• Those patients staged N0 have a better prognosis than those with nodal metastases. Today, the standard of care for patients with a Pancoast tumor is radiation followed by tumor and chest wall resection when feasible.[angelfire.com]

Etiology

  • Pancoast syndrome is an important clinical presentation of several disorders with different etiologies that develop in the apex of the lungs.[symptoma.com]
  • This report emphasises the importance of establishing a firm pathologic diagnosis of the etiology of Pancoast's syndrome before instituting treatment.[unboundmedicine.com]
  • Venography • Can give precise level of obstruction • Less information on etiology of SVCS • Requires larger contrast dose 22.[slideshare.net]
  • Causes Non–small cell lung cancer is the most common etiology of Pancoast syndrome; adenocarcinoma, squamous cell carcinoma, and large cell carcinoma have all been observed.[pallipedia.org]
  • Etiology The etiology of Horner’s syndrome varies with the patient age and site of lesion. The etiology remains unknown in 35-40% of cases.[eyewiki.aao.org]

Epidemiology

  • He has since completed further training in emergency medicine, clinical toxicology, clinical epidemiology and health professional education.[lifeinthefastlane.com]
  • […] pseudoaneurysm in a child (caused by a hydatid cyst ) Risk factors are similar for almost all lung cancers and include the following: Prolonged asbestos exposure Exposure to industrial elements (eg, gold, nickel) Tobacco smoking Secondary smoke exposure Epidemiology[emedicine.medscape.com]
  • ICD-9 337.9 Epidemiology In a population based study of Horner’s syndrome in the pediatric age group, the incidence of Horner’s syndrome was estimated to be 1.42 per 100 000 patients younger than 19 years, with a birth prevalence of 1 in 6250 for those[eyewiki.aao.org]
  • […] disorder resulting from compression of the brachial plexus and/or subclavian vessels in the interval between the neck and axilla treatment may be nonoperative or include surgical decompression or a vascular procedure depending on the specific etiology Epidemiology[orthobullets.com]
Sex distribution
Age distribution

Pathophysiology

  • Grasp the nuances of the pathophysiology of today’s major respiratory conditions—including pulmonary hypertension, COPD, asthma, environmental lung disease, sleep disorders, infections of the immunocompromised, neonatal breathing disorders, and drug-resistant[books.google.com]
  • Pathophysiology Pancoast tumors are a subset of lung cancers that invade the apical chest wall. Because of their location in the pleural apex, they invade adjoining tissue.[emedicine.medscape.com]
  • Given the complexity of the pain pathophysiology seen in Pancoast tumors, and the positive results found in a small body of older and more recent research, surgical therapies such as cordotomy should be considered more often and earlier in the illness[oncnursingnews.com]
  • Pathophysiology Horner's syndrome results from a lesion to the sympathetic pathways that supply the head and neck, including the oculosympathetic fibers. Relevant anatomy The pupil is innervated by sympathetic and parasympathetic fibers.[eyewiki.aao.org]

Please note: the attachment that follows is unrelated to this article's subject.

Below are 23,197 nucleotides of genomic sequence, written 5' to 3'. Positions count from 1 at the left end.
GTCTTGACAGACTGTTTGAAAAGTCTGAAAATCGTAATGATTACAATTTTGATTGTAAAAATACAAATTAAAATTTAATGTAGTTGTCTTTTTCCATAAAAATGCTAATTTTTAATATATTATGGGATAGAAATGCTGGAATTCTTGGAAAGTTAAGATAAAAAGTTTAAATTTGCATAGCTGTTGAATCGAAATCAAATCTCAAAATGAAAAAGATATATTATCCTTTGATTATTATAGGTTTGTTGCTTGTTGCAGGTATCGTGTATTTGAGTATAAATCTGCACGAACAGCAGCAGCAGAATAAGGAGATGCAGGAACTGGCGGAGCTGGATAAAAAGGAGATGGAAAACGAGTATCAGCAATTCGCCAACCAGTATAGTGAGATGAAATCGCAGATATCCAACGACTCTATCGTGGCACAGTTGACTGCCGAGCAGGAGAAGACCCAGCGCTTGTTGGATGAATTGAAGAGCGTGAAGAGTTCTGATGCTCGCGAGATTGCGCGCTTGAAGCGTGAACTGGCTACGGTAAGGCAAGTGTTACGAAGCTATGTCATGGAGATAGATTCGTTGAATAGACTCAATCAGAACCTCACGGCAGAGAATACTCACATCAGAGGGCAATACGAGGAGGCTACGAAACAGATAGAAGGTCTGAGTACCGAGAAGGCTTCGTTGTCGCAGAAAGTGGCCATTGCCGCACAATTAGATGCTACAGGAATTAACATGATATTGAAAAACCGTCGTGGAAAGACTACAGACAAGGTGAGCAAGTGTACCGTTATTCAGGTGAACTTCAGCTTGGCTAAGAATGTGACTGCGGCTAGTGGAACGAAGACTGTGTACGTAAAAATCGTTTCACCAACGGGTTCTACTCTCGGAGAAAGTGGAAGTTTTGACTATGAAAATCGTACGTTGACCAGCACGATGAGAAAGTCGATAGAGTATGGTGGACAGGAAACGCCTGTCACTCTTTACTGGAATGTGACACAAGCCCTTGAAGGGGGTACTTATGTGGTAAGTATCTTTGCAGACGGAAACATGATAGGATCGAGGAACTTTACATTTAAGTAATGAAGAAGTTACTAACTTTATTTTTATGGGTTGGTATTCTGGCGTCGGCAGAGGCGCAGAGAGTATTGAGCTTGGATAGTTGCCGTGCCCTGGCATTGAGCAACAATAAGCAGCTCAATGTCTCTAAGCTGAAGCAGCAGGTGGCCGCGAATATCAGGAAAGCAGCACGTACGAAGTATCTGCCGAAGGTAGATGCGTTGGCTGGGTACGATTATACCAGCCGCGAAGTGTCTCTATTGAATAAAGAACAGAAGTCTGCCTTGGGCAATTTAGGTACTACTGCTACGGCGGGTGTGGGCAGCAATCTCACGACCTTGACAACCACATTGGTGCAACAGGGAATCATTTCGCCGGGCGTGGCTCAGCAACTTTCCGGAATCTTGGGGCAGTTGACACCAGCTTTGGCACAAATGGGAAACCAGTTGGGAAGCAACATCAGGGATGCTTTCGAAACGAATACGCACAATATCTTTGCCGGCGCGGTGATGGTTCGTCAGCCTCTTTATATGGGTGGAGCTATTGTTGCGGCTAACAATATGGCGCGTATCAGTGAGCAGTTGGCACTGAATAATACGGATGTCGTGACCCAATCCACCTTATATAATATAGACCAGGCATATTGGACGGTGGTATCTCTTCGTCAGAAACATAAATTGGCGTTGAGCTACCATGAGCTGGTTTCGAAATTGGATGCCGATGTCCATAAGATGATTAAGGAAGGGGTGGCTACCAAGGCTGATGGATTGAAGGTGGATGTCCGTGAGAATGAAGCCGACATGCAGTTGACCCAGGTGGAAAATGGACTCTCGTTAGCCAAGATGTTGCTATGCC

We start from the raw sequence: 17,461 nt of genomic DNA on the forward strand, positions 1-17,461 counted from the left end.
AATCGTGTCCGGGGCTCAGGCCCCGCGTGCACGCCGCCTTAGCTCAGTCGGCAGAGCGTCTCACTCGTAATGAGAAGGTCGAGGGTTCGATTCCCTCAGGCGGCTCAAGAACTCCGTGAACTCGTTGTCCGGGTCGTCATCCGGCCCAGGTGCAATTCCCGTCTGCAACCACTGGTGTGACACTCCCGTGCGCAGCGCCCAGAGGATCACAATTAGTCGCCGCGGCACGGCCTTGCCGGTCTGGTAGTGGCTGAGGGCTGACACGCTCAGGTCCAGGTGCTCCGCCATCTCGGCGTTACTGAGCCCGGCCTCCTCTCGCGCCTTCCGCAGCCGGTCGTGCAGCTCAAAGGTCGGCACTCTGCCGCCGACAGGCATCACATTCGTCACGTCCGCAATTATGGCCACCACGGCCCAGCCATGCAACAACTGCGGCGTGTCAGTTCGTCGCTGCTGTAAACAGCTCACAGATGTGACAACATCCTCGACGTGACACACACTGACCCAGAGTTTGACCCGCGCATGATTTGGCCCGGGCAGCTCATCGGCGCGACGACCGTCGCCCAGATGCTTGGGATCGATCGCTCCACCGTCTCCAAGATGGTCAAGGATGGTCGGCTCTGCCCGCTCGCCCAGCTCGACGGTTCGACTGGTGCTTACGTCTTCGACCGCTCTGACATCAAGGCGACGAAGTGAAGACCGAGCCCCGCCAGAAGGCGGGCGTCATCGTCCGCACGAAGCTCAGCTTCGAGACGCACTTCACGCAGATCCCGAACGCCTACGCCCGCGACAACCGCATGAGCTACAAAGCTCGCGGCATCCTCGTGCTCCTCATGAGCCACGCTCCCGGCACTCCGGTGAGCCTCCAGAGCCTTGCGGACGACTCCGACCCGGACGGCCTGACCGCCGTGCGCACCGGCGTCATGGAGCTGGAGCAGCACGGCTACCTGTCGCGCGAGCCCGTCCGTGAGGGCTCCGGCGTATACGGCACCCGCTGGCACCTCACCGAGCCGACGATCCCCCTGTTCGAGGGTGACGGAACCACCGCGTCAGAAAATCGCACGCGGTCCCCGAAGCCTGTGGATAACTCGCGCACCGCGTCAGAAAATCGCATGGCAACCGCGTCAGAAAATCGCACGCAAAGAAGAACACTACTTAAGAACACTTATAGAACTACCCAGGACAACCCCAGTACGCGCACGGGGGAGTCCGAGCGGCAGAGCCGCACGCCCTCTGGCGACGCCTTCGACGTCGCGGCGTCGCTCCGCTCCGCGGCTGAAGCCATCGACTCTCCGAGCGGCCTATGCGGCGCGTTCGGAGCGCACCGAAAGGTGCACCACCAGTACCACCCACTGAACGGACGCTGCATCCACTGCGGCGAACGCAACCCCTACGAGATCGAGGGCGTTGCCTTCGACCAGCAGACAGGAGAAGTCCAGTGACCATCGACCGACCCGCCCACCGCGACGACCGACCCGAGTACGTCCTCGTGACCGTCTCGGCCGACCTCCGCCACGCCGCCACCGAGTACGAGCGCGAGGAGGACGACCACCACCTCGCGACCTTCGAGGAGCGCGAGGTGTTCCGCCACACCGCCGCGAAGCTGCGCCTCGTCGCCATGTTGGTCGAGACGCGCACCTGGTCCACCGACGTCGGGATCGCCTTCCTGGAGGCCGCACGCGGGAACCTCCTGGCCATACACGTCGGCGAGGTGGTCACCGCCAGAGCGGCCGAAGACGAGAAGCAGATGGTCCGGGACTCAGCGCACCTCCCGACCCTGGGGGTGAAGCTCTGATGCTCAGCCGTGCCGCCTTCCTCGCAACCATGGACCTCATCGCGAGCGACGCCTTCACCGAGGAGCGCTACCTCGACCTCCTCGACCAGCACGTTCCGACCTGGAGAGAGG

• […] population demographics females males (3:1) tend to be thin with long necks and drooping shoulders age 20-60 type neurogenic is most common (95%) vascular may be venous (4%) or arterial ( 1%) more common in athletic males compared to athletic females Pathophysiology[orthobullets.com]

Prevention

  • Early detection and prompt treatment of paraspinal metastasis are important to relieve symptoms and prevent permanent loss of neurological functions.[ncbi.nlm.nih.gov]
  • Swelling of the Supraclavicular Fossa and Posterior Upper Back Loss of Mobility of the Apex with Mueller's and Valsalva Maneuvers Loss of Mobility of Apex An infiltrative tumor at the apex will tether the soft tissue of the supraclavicular fossa and prevent[angelfire.com]
  • Preventing Pancoast Tumor The most important preventive step is to avoid using tobacco products. Quitting tobacco also reduces the risk of lung cancer .[webmd.com]
  • Primary prevention Prevention strategies depend on the etiology of Horner’s syndrome. These may include prevention of trauma (especially head trauma), control of cardiovascular risk factors and smoking cessation.[eyewiki.aao.org]
  • Preventing pancoast tumor involves smoking cessation and reduced exposure to the mentioned harmful substances.[cancerwall.com]

References

Article

  1. Sarkar A, Das A, Basuthakur S, Pandit S, Das SK, Choudhury S. Pancoast syndrome: A rare presentation of non-Hodgkin’s lymphoma. Lung India. 2013;30(3):209-211.
  2. Foroulis CN, Zarogoulidis P, Darwiche K, et al. Superior sulcus (Pancoast) tumors: current evidence on diagnosis and radical treatment. J Thorac Dis. 2013;5(Suppl 4):S342-S358.
  3. Dao I, El Mostarchid B, Onen J, Mandour C, El Asri CA, Boucetta M. Pancaost syndrome related to hydatid cyst. Pan Afr Med J. 2013;14:118.
  4. Panagopoulos N, Leivaditis V, Koletsis E, et al. Pancoast tumors: characteristics and preoperative assessment. J Thorac Dis. 2014;6(Suppl 1):S108-S115.
  5. Fontenele e Silva J, Barbosa Mde P, Viegas CL. Small cell carcinoma in Pancoast syndrome. J Bras Pneumol. 2009;35(2):190-193.
  6. Bansal M, Martin SR, Rudnicki SA, Hiatt KM, Mireles-Cabodevila E. A rapidly progressing Pancoast syndrome due to pulmonary mucormycosis: a case report. J Med Case Reports. 2011;5:388.

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Last updated: 2018-06-22 06:23